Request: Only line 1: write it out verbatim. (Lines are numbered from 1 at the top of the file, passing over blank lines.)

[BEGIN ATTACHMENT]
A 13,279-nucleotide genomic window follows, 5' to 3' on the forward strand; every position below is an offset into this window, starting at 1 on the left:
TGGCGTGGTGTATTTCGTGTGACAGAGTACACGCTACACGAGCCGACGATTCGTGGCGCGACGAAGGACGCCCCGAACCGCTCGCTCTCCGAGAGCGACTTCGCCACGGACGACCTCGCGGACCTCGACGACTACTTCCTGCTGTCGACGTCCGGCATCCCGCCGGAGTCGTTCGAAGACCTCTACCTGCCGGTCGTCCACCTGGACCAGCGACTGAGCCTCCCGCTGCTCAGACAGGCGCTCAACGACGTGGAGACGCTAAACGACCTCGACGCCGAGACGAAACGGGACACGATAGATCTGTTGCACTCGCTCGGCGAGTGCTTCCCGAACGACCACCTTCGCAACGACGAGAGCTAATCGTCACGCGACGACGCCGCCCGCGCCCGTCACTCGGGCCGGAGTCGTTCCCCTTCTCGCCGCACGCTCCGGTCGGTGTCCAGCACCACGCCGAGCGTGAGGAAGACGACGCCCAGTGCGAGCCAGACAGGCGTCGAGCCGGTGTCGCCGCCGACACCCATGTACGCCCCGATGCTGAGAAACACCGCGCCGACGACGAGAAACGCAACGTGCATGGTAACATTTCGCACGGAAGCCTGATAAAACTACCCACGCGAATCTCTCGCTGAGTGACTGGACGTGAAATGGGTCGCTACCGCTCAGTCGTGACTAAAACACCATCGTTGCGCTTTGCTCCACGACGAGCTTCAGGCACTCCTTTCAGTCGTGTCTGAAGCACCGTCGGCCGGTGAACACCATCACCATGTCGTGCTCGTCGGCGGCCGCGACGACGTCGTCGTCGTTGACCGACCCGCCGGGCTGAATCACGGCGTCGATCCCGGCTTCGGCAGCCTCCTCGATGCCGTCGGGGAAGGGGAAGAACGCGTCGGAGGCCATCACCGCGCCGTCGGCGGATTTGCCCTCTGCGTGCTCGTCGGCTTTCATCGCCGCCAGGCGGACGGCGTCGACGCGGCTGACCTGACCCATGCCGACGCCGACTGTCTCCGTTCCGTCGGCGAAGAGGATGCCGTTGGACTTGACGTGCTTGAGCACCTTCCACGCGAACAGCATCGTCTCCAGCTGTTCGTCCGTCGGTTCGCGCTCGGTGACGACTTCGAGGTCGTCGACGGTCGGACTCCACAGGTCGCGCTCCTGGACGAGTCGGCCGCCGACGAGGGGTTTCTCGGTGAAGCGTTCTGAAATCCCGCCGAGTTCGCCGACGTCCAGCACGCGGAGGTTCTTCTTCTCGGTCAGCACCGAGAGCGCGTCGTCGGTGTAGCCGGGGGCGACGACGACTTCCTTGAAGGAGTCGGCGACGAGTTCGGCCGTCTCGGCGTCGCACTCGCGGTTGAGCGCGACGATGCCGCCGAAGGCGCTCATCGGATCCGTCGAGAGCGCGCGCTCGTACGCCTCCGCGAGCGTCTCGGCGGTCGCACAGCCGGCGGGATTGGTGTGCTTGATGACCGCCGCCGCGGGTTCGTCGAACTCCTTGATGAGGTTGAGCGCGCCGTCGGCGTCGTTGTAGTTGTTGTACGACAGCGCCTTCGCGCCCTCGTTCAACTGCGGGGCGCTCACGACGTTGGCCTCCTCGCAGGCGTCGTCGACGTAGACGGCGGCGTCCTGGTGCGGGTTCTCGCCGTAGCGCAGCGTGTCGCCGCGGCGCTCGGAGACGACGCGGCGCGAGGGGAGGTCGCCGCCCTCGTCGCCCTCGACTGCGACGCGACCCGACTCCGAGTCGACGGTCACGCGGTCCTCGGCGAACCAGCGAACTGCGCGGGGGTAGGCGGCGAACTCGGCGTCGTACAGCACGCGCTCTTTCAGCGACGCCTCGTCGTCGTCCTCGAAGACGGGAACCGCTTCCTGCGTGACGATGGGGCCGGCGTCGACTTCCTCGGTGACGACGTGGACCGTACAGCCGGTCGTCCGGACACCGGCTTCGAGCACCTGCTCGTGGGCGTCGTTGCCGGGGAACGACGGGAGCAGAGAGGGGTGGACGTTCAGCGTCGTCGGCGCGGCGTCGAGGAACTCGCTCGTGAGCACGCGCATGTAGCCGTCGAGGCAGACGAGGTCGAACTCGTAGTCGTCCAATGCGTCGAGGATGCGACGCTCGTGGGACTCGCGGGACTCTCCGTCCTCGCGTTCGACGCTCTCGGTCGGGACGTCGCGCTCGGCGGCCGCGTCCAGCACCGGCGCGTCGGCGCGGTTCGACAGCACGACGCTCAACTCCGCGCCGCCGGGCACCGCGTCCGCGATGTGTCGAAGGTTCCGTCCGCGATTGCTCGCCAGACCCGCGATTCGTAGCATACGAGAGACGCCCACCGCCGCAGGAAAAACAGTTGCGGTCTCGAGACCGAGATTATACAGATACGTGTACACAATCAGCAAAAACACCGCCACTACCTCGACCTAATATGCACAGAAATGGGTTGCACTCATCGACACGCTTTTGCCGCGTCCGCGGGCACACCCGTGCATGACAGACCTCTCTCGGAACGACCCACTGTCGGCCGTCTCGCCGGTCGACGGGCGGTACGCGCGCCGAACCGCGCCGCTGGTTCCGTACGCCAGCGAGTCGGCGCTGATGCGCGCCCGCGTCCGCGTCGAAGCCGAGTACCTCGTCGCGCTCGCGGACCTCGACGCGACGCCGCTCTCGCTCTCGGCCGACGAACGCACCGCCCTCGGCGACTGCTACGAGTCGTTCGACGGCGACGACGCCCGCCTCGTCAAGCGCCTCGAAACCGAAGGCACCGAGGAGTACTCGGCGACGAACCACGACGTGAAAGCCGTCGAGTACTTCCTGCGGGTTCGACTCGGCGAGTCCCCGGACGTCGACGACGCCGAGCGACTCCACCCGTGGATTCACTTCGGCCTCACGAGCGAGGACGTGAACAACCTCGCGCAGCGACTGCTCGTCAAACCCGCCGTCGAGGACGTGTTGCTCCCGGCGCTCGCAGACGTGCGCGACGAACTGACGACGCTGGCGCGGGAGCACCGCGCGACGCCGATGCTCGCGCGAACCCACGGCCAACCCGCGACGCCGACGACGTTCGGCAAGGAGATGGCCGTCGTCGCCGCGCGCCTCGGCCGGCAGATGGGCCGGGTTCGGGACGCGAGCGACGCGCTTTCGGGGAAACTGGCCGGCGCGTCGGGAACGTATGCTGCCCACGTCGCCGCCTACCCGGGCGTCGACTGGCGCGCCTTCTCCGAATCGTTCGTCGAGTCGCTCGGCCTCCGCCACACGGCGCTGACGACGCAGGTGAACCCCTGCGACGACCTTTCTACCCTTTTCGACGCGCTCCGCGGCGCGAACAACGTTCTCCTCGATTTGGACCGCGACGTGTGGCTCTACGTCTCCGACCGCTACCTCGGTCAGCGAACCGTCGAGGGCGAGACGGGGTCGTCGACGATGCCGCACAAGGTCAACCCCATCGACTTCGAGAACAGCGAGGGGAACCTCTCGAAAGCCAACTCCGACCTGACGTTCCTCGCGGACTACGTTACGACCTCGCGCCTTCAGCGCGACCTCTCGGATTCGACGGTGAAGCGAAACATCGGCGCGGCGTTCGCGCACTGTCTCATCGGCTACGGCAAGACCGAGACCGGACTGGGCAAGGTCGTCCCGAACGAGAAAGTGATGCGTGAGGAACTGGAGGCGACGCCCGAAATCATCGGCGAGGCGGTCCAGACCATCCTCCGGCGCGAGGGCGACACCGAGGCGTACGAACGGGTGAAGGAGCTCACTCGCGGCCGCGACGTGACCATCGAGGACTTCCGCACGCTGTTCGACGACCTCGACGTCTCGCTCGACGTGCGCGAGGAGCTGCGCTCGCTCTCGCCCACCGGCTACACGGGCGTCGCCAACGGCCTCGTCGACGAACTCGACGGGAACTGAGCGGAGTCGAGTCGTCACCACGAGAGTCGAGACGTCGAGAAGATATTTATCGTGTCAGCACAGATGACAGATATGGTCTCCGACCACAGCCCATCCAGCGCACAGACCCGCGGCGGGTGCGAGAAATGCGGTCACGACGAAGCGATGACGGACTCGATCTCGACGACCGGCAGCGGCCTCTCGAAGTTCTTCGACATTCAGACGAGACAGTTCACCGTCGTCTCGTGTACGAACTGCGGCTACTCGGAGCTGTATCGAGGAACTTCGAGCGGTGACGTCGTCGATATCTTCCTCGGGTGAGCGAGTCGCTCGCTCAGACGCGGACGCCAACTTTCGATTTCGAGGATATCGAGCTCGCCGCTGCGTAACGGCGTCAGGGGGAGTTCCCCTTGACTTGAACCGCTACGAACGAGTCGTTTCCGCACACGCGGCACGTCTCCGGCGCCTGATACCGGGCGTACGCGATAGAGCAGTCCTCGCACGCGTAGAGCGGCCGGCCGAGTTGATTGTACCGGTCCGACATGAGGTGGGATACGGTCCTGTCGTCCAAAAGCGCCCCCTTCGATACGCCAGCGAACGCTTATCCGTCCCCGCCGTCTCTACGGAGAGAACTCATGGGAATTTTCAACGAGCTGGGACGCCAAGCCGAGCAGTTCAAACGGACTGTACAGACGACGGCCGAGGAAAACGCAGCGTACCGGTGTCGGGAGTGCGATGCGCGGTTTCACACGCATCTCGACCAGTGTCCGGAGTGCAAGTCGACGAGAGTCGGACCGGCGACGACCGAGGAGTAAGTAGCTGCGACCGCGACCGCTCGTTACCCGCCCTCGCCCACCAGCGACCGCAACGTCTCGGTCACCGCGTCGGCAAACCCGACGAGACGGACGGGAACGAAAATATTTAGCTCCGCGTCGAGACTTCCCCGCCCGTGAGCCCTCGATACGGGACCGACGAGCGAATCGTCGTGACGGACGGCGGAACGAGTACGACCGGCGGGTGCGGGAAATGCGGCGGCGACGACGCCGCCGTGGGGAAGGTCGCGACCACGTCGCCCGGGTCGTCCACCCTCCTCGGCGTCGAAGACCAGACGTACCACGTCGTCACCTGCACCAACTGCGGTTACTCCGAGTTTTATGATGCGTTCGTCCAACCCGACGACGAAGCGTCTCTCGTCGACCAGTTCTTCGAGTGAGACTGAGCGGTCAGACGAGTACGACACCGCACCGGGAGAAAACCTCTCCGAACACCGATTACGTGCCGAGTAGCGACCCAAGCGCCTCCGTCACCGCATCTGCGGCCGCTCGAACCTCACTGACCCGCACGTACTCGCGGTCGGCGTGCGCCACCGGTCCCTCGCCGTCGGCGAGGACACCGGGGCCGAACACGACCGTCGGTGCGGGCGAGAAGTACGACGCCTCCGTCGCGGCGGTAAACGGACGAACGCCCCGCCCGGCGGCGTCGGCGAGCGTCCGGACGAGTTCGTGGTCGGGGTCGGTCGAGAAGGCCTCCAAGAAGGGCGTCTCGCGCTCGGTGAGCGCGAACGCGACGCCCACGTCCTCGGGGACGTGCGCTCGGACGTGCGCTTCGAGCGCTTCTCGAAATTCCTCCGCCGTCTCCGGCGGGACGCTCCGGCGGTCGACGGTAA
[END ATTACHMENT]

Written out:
A 13,279-nucleotide genomic window follows, 5' to 3' on the forward strand; every position below is an offset into this window, starting at 1 on the left: